As a professional photographer, getting around with all your equipment is no easy feat. Once you start to travel for work, or take your gear with you on your travels, this difficulty is only compounded further. Not only do you have to be mindful about packing fragile equipment, but you face constraints surrounding the size and weight of your luggage. However, despite these irritating factors, there are certain things you can do to reduce the inconvenience you face.
What to Take
Of course, deciding what to take depends on the exact nature of your trip and whether it is strictly for business, or pleasure as well. With that said, opt for versatility and functionality rather than taking every single piece of equipment in your possession. You’re better served by taking fewer lenses, ideally zoom lenses which are adaptable. What is sometimes overlooked from the packing process is cleaning materials.
Given you’re visiting another destination that you are less familiar with, you can never predict what conditions you might encounter, or what challenges the local environment might throw your way. Lastly, ensure you pack sufficient batteries and memory storage. Once you’re away, you don’t want to get caught short.
Once you’ve decided what you’ll take with you, disassemble all of your gear. Any two pieces of equipment that can be joined together should be taken apart. This will help you save space in your luggage, and also allow you to better protect the gear with padding. On this point, ensure that you use enough protective material (e.g. foam padding, bubble wrap, or even soft clothing) to safeguard any fragile items. Also, use multiple layers of padding and cover items with an even coverage.
Alternatively, invest in a dedicated travel photography bag, which has individualised compartments that protect each piece of equipment. The layout of the compartments will also typically facilitate the gear you’re taking with you, as they have been built specifically for the purpose of transporting photography equipment. The bag may come as a rolling suitcase, backpack, or in other variations. Importantly, many are also waterproof.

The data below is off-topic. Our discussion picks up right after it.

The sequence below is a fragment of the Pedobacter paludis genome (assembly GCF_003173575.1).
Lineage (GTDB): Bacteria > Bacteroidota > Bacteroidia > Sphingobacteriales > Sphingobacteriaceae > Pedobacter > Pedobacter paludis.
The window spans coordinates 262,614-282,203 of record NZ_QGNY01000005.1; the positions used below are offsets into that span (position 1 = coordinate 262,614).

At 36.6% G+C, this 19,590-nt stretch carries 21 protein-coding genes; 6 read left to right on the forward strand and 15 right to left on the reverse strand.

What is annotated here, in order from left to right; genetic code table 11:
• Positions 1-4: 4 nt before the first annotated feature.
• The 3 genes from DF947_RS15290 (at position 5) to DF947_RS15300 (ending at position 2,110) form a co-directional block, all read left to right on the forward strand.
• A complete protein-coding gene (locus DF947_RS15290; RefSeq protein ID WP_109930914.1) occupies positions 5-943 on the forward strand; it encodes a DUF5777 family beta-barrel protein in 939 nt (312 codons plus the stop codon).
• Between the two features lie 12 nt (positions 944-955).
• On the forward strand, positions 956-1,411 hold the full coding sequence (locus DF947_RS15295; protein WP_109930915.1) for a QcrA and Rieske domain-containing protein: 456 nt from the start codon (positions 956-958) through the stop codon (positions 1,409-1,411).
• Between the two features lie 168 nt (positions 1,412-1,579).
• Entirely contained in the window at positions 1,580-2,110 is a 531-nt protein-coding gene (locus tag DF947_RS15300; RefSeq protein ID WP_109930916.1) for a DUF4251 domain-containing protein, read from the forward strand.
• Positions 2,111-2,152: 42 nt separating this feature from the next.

Avoid packing your gear into checked luggage unless it is absolutely essential. You may need to check with the airline about what items you cannot take on board, which could include certain batteries. Not only do you minimise the risk of potential damage that might otherwise occur with baggage handling, but you also avoid the prospect of your equipment being lost or re-routed while in transit. If you must check in your gear, it is imperative that you have comprehensive insurance to protect you in the event of any loss or damage.
Even if you travel with your gear by your side, insurance should be taken out against unforeseeable incidents. Most insurers will require you to keep a record of the serial numbers and proof of purchase, so make sure you store these away. To minimise the risk of theft, you may even want to cover or remove any camera affiliated branding on your travel bag, and potentially even from your gear.
Once you’re on the ground, you won’t need all your gear at every moment. Make sure what you leave behind is secured safely and conspicuously. If you’re taking some gear out for the day, have a smaller padded bag that you can sling over your shoulder, and consider changing the strap for your camera to a more secure and comfortable option.